We were able to visit with officials from the Johannesburg Stock Exchange about how their exchange works, how it functions within the markets for companies within South Africa, and the impact that technology has had on their exchange.
All work and no play meant it was time to get out and see some of the wildlife in South Africa. So this team of teachers went to a wildlife preserve and game park to get a closer look at some of the animals in South Africa. While many of the ones we saw no longer live in the wild, so to speak, they still have a lot of room to roam, hunt and live on these game parks. The animals were spectacular and really gave us a close-up view of some of the homes and habitats they live in, around the outskirts of Johannesburg today.
The trip to Johannesburg would not be complete without a visit to their premier university, the University of Johannesburg. We were privileged to be hosted by Professor Lorraine Greyling, a doctor of economics at the University of Johannesburg and a fellow herself of the Council for Economic Education’s study tour program. She attended the Council’s program for training of the trainers.” With her knowledge from the program, she has been able to establish an incredible training program with current university students who are upperclassmen and are trained each week to teach underclassmen in economics classes. It was an excellent opportunity to see the “train the trainers” in action.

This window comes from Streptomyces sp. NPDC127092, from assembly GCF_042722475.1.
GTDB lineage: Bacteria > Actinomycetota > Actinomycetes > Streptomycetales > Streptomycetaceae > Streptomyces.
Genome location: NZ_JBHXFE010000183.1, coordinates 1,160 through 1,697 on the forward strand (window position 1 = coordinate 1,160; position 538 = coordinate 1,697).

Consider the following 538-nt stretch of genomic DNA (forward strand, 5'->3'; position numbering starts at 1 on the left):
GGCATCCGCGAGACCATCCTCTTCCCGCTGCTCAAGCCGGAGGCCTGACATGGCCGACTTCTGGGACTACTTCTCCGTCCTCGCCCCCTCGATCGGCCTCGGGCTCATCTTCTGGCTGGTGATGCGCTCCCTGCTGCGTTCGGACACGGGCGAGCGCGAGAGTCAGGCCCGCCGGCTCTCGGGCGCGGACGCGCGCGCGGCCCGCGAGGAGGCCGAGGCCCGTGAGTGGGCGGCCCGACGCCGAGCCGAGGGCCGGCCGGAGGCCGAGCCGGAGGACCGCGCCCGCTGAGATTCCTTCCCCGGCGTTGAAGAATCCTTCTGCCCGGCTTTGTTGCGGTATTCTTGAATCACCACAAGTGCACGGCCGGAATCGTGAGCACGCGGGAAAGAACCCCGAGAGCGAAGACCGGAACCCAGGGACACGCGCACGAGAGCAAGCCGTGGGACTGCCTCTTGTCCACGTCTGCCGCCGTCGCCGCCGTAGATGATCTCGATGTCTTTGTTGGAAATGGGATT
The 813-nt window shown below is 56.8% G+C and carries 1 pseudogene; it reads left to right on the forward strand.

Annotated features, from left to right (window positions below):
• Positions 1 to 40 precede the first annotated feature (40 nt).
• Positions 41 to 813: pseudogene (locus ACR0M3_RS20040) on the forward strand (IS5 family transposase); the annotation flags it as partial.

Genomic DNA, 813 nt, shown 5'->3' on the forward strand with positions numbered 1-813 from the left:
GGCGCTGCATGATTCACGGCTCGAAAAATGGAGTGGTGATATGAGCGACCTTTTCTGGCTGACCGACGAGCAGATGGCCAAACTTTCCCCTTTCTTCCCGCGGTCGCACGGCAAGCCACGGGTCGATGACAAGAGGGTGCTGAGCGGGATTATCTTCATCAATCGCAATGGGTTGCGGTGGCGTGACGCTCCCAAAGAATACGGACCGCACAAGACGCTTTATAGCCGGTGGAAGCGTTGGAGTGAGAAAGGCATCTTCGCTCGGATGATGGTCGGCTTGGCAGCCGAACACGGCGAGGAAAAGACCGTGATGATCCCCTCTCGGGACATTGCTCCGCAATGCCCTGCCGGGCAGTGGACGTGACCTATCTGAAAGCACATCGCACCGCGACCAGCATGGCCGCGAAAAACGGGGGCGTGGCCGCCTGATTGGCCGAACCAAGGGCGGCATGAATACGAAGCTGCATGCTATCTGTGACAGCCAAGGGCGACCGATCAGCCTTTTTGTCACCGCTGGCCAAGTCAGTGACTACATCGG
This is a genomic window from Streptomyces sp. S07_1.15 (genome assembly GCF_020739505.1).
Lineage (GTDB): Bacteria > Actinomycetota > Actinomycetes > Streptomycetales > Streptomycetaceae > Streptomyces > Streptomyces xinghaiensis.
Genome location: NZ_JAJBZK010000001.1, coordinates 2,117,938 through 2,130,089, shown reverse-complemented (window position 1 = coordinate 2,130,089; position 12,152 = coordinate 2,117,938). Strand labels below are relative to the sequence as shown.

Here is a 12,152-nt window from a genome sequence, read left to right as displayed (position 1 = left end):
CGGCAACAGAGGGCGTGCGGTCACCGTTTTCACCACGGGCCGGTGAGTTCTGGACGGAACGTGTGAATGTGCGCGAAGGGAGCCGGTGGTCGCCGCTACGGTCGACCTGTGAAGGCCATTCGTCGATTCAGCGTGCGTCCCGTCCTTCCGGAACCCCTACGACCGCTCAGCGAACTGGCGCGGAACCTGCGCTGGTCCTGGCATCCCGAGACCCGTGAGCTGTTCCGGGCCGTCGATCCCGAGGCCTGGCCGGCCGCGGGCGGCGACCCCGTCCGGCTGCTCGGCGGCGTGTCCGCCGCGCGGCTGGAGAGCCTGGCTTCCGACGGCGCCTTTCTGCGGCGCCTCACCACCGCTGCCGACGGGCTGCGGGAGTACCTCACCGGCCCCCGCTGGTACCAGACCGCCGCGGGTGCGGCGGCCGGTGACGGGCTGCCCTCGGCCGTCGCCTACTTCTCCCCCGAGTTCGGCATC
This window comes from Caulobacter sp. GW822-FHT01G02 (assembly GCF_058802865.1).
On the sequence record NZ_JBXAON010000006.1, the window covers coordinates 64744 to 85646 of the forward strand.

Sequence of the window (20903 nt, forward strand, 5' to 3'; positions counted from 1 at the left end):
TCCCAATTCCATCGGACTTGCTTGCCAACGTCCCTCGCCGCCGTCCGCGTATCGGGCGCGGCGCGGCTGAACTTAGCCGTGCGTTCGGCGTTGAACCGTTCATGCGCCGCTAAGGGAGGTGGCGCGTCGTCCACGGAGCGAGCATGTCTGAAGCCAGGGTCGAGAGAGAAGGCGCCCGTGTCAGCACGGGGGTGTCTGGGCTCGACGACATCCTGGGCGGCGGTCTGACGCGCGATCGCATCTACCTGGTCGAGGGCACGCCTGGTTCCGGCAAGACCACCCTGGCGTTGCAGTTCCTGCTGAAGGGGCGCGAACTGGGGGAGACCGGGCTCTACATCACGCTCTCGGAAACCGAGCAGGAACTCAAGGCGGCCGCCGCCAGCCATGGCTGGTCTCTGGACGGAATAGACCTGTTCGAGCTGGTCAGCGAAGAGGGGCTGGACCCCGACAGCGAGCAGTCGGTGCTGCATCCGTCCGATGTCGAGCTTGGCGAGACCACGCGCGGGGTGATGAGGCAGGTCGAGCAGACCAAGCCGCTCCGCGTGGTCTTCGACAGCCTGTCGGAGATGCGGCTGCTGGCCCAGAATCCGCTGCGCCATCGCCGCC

This is a short video detailing some of the villages within Soweto, and particularly Kliptown, which we were able to visit on foot. The people there were nothing short of amazing, welcoming and hospitable to our visit. The children were so wonderful and were so happy to receive the gifts we brought with us to share with them.
What was remarkable about this part of our trip was the sheer poverty that we were seeing. So many of these families were sharing one single water faucet, as well as access to outhouses and plumbing/bathroom facilities. The drainage within the village was also an issue, as much of the water flowed through the streets for lack of another place for it to go.
Our guide shared with us how no one has access to any running water on Sundays because government workers shock the water each week with chemicals to kill any harmful bacteria that could spread disease.
Given the poor sanitary conditions of so many of the villages like this one, we can understand the concern for shocking the water. But could you go without water for an entire day? Something to think about …
One of the most sobering places to visit in South Africa is the village of Kliptown in Soweto, South Africa. Nelson Mandela grew up in Soweto and while conditions have improved there for many, we see that there is a long way to go for the residents of Kliptown.
Even gaining access to running water is a challenge, it being shared with many other local residents, and access is unavailable on Sundays because of the local maintenance being done on the water to ensure it is clean enough for people to drink and bathe.
Watch the video below for more views inside Soweto and the village of Kliptown.